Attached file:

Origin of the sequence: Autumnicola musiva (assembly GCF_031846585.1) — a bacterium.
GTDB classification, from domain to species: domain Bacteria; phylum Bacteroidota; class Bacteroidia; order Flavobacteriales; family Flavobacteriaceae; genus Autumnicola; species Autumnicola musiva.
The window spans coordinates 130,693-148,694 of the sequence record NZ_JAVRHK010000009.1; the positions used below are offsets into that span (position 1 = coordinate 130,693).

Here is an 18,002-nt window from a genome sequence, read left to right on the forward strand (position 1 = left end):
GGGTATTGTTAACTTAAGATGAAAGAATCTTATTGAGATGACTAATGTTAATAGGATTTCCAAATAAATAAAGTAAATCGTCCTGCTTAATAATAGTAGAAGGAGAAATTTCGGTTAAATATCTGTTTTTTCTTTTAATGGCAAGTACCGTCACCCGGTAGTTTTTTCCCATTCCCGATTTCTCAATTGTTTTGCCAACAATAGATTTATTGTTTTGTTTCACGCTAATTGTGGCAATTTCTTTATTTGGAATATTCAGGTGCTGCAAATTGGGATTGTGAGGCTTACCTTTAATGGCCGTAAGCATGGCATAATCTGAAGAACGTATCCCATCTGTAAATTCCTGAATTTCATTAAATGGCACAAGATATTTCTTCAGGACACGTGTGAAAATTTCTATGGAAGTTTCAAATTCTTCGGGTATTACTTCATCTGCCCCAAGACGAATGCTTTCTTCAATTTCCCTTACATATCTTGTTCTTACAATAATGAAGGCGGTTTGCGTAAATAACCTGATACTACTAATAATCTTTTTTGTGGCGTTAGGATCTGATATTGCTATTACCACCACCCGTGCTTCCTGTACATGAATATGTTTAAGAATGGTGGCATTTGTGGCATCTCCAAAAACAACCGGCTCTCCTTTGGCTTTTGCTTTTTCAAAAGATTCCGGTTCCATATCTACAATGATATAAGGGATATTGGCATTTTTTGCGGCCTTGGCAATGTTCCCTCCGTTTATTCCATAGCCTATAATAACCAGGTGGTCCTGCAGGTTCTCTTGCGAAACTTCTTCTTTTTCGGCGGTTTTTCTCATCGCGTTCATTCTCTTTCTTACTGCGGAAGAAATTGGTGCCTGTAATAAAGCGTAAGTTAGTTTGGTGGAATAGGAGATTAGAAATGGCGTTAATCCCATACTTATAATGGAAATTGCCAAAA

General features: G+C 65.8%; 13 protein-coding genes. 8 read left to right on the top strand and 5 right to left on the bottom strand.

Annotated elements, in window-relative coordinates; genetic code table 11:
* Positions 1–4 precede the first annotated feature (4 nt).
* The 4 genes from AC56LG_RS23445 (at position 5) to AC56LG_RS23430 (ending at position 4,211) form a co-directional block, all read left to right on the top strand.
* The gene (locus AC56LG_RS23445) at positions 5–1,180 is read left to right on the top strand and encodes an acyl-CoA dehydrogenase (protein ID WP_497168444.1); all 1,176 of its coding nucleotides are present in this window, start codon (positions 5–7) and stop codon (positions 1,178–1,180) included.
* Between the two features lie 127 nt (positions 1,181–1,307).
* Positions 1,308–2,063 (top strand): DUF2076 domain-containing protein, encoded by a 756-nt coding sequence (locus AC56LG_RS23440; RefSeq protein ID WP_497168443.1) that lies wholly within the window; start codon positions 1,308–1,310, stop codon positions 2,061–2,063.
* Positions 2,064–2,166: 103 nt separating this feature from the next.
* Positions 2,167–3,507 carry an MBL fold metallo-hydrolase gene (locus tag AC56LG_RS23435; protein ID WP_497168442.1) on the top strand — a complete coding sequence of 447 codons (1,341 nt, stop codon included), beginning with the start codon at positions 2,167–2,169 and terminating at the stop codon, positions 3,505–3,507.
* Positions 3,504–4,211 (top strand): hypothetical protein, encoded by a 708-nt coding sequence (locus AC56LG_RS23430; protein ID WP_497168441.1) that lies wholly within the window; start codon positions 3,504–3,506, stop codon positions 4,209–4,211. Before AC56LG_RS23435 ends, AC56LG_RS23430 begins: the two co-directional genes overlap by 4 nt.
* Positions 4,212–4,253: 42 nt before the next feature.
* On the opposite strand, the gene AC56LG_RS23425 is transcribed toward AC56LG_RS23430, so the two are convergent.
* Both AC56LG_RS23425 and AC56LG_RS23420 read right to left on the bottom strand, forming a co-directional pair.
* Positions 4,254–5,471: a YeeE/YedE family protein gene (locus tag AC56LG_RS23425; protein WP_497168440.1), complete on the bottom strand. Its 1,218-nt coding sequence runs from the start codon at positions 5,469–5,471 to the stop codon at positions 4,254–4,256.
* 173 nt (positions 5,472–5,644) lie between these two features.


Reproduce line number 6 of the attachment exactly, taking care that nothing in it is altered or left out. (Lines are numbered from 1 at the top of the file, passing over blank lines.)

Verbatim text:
General features: G+C 65.8%; 13 protein-coding genes. 8 read left to right on the top strand and 5 right to left on the bottom strand.